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Hoffmann, R. A wiki for the life sciences where authorship matters. Nature Genetics (2008)
 
 
 
 
 

Genomic organization and neonatal expression of the bovine myostatin gene.

Myostatin belongs to the Transforming Growth Factor-beta ( TGF-beta) superfamily and is expressed in developing and mature skeletal muscle. Biologically, the role of myostatin seems to be extremely well conserved during evolution since inactivating mutations in myostatin gene cause similar phenotype of heavy muscling in both mice and cattle. In this report we have analysed the genomic structure and neonatal expression of the bovine myostatin gene. The molecular analysis shows that the bovine myostatin gene consists of three exons and two introns. The sizes of the first and second exons are 506 and 374 base pairs (bp) respectively. The size of the third exon was found to be variable in length (1701 or 1812 or 1887 nucleotides), whereas the size of the two introns is 1840 and 2033 bps. In the first exon of bovine myostatin, a single transcription initiation site is found at 133 bps from the translation start codon ATG. Sequencing the 3' untranslated region indicated that there are multiple polyadenylation signals at 1301, 1401 and 1477 bp downstream from the translation stop codon (TGA). Furthermore, 3' RACE analysis confirmed that all three polyadenylation sites are used in vivo. Using quantitative RT-PCR we have analysed neonatal expression of myostatin gene. In both the M. biceps femoris and M. semitendinosus, the highest level of myostatin expression was observed on day 1 postnatally, then gradually reduced on days 8 and 14 postnatally. In contrast, in the M. gastrocnemius, myostatin expression was highest on day 14 and lowest on day 8. These results indicate that myostatin gene structure and function is well conserved during evolution and that neonatal expression of myostatin in a number of predominantly fast twitch muscles is differentially regulated.[1]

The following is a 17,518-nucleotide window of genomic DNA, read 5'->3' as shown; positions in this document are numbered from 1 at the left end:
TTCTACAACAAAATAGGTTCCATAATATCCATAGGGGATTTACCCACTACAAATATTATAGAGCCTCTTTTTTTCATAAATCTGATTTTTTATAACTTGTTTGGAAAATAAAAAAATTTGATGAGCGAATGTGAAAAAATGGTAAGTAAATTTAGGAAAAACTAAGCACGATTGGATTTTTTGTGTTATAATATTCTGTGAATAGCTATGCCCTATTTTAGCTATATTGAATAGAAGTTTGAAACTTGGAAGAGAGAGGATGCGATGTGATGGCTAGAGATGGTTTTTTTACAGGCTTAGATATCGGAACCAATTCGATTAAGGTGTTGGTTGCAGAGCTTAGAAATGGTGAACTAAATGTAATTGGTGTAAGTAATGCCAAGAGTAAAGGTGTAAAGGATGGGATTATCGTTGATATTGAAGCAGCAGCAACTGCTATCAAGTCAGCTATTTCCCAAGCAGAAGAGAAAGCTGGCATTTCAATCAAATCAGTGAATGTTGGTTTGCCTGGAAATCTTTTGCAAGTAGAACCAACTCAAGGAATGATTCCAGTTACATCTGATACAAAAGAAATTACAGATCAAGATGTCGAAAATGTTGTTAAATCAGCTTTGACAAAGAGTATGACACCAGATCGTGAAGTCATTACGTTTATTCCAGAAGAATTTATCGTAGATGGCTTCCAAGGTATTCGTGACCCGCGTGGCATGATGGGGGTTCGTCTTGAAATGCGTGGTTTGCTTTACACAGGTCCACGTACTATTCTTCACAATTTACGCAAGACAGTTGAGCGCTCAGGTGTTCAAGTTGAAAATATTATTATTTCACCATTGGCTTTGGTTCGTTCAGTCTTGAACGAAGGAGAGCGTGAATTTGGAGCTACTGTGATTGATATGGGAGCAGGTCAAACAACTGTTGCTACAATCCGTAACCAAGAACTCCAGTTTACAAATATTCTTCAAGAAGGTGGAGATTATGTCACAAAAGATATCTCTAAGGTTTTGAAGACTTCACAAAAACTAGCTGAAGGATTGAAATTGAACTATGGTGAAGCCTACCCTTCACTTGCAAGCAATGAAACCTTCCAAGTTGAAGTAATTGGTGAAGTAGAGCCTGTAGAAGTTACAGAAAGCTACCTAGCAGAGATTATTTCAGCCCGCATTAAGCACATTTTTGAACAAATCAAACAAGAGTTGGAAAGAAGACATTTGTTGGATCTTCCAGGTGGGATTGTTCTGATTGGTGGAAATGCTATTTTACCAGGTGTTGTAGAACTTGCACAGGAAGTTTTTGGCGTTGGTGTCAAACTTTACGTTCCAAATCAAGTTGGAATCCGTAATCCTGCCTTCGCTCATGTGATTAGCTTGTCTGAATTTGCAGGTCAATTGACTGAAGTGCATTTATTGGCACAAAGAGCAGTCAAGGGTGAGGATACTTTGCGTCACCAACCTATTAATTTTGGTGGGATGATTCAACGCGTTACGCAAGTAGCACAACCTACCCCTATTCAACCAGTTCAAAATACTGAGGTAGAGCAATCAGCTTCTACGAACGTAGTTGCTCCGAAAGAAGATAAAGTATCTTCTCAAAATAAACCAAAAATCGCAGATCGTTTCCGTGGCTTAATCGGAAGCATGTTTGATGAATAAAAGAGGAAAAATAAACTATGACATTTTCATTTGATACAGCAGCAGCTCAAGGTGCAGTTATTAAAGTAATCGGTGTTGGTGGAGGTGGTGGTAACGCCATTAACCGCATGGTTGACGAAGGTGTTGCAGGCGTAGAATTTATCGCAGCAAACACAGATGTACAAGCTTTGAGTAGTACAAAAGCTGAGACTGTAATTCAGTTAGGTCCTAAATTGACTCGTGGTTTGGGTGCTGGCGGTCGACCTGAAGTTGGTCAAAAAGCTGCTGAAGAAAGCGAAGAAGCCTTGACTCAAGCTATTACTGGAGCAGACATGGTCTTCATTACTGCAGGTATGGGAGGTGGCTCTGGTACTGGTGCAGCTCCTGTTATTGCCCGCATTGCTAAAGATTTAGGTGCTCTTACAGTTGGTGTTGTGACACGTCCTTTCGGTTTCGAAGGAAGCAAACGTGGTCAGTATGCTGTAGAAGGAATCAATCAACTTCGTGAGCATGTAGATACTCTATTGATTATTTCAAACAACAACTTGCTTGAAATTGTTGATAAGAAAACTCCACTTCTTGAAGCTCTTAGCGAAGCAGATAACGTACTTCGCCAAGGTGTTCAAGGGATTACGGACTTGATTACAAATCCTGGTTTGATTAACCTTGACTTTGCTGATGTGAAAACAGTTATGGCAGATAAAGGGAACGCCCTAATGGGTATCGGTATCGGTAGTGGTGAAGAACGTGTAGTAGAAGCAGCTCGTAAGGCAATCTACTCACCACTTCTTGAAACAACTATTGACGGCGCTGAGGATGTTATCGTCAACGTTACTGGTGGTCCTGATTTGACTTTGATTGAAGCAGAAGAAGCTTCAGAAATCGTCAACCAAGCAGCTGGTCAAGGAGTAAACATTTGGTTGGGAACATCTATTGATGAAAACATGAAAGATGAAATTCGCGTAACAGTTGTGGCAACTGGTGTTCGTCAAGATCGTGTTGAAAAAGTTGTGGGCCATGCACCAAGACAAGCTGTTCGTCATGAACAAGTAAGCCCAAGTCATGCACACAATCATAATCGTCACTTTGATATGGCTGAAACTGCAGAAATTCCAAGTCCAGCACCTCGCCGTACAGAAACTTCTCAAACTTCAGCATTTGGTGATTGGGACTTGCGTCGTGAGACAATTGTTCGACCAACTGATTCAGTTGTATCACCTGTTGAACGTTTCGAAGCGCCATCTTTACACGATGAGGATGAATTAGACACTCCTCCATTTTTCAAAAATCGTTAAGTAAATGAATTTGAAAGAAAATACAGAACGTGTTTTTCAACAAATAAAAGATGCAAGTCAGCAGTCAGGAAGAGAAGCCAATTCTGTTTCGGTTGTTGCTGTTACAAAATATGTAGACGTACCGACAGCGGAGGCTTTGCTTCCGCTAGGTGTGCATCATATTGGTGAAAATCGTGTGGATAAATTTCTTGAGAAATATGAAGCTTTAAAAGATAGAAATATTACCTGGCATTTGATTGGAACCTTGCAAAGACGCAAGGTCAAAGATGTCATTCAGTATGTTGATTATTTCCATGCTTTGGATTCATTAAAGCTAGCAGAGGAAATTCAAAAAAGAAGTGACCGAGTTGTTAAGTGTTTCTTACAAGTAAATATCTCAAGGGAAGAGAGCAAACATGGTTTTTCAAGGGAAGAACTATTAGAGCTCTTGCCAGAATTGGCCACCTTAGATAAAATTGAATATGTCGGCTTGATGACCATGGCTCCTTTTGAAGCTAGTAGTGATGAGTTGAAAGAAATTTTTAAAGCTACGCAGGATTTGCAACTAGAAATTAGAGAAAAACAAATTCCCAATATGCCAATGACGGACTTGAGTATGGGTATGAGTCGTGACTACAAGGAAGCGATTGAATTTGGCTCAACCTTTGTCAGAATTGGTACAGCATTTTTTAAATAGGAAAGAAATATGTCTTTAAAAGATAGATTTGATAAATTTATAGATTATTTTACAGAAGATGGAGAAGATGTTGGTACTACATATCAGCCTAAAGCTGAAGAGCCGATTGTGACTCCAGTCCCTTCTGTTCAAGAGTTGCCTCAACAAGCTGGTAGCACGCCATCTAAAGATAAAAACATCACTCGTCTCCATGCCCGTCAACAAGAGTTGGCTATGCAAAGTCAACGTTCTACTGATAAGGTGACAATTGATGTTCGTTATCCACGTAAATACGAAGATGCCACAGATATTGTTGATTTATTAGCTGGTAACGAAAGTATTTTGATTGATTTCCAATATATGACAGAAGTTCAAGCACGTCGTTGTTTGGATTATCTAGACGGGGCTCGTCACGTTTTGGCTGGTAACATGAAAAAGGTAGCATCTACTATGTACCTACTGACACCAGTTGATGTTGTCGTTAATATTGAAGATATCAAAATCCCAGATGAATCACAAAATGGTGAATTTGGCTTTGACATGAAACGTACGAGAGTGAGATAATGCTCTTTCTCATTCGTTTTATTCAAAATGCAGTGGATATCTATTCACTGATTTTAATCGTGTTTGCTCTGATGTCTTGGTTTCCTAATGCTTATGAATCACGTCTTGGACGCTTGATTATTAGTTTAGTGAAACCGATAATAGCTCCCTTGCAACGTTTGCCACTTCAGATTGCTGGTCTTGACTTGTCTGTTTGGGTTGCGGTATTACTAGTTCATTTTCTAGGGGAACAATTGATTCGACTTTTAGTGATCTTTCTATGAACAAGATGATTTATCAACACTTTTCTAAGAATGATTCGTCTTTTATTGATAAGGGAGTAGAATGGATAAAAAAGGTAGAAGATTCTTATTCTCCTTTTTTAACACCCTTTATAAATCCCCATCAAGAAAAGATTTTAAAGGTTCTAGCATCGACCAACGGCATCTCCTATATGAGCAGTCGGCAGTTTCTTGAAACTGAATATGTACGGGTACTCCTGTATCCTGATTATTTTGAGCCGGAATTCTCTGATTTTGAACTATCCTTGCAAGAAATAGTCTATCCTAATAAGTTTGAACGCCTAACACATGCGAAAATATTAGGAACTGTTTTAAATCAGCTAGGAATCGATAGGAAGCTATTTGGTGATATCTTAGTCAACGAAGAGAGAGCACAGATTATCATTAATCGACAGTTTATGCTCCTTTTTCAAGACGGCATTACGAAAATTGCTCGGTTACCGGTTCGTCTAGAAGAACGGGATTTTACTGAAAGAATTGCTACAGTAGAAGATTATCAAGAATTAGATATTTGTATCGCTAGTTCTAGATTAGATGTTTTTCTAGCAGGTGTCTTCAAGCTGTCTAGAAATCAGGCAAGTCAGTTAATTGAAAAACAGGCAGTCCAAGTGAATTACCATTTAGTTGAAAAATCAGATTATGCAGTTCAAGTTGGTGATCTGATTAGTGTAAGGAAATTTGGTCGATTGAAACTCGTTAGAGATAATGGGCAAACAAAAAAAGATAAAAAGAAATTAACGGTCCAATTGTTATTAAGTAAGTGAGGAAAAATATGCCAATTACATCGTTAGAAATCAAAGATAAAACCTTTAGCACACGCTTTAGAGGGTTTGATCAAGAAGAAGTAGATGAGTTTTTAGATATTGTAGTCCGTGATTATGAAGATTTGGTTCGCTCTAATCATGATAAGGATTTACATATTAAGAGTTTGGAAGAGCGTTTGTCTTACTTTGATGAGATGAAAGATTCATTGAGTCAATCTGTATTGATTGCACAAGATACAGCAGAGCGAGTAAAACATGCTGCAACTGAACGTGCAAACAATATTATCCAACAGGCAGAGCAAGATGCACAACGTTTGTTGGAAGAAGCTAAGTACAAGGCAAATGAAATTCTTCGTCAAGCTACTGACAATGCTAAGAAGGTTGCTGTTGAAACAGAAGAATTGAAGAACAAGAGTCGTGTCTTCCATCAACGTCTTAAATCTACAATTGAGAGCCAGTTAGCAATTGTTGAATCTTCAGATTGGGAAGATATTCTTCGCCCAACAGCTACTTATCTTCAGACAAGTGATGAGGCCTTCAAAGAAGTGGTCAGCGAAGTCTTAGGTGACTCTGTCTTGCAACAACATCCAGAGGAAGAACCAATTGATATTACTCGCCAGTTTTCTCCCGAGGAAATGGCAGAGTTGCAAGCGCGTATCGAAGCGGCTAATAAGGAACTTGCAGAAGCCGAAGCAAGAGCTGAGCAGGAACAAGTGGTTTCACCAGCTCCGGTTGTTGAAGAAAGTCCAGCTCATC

References

  1. Genomic organization and neonatal expression of the bovine myostatin gene. Jeanplong, F., Sharma, M., Somers, W.G., Bass, J.J., Kambadur, R. Mol. Cell. Biochem. (2001) [Pubmed]
 
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